1. Many hobbyists actually have experience with PCB design, CAD software, and fabrication. There are entire communities dedicated to home CNC machines which allow for fine enough tolerances to allow for QFN32 chips to mounted on a home built board. The electronics community has been growing and evolving for decades. Why get stuck doing an archaic art when design and fabrication time using machine controlled methods is more than twice as quick? Also you can literally buy break out boards for any chip size for pocket change, just buy a bunch and keep them on hand. Practical solutions to problems that generally aren’t problems anymore.

          2. Well, I think people call it a waste of time (I certainly would never do it) because I want the ASSEMBLY so I can FINISH more than I want to enjoy the ART OF MAKING the assembly. It’s all about where you derive satisfaction, the technique of making stuff or having the final idea in your hand so you can improve it or move on. My guess is for most of us where getting protos out fast and on time is a job too, we immediately also turn our noses up at this sort of thing. I believe in other artisanal things like cookies, but not PCB’s – I think it’s certainly a minority opinion.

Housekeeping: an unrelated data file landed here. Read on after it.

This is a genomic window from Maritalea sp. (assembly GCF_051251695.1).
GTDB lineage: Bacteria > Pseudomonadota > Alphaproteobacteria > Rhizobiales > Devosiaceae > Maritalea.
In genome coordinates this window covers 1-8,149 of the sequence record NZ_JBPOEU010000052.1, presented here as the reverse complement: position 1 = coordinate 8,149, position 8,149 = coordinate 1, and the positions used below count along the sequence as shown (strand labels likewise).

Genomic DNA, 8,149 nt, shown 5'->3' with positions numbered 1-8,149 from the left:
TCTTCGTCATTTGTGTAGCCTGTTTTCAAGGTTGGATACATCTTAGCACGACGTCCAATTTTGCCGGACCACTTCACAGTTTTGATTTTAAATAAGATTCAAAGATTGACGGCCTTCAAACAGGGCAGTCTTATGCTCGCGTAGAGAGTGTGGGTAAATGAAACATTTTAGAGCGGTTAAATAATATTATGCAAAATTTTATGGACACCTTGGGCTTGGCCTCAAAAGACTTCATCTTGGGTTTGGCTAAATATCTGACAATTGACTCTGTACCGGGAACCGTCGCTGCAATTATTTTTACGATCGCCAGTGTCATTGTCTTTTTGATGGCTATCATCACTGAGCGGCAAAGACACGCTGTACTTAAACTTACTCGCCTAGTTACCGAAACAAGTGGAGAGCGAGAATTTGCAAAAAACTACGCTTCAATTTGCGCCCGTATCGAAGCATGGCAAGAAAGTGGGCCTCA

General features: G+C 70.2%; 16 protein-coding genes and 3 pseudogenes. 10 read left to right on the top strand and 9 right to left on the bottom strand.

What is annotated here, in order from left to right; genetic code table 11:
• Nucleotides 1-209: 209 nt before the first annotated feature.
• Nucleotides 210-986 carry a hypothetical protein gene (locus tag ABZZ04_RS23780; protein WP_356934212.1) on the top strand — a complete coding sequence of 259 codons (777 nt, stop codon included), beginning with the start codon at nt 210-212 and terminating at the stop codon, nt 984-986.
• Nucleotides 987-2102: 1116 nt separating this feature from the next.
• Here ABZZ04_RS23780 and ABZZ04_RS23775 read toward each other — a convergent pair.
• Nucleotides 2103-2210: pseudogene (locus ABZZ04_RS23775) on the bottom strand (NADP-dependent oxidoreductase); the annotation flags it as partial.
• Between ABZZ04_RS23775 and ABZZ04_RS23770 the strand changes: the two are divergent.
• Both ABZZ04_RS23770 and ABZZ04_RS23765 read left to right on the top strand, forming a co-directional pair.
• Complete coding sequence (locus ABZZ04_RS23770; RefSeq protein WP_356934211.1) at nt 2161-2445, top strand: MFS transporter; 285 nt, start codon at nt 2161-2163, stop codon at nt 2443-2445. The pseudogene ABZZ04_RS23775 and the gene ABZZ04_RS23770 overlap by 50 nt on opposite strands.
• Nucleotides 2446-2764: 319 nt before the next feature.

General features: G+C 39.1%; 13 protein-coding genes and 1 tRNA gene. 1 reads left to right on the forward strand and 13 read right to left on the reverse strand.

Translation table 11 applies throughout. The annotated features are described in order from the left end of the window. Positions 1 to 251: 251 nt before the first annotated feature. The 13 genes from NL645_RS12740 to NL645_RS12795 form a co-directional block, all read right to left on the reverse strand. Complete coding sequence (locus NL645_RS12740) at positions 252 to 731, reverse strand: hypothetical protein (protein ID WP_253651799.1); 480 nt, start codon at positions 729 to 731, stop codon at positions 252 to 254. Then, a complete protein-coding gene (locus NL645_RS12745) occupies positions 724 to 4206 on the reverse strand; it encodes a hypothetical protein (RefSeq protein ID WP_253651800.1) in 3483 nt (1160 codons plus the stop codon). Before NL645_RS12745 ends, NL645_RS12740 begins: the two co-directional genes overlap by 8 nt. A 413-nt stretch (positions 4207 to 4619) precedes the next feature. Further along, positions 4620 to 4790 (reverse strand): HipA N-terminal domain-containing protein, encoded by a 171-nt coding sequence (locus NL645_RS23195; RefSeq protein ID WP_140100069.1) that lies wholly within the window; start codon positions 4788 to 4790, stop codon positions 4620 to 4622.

I also dont believe much in home 3d printing either (I just buy all my prints from a chinese SLA supplier that is lightning fast and cheap in one color). The prints compared to even cheap SLA are just terrible, having sampled the gamut of services as an engineering manager. I would rather dream more about WHAT I could make rather than HOW I will make it, especially in the age of dirt cheap centralized, fast prototype production.

            That being said, home machining still makes some sense to me for milling out PCB’s and also milling parts, milling hasn’t gotten extraordinarily cheap these days. I just so rarely need aluminum anymore.

          3. Regardless of whether you get satisfaction from process or results, I still challenge the claim that this is a waste of time.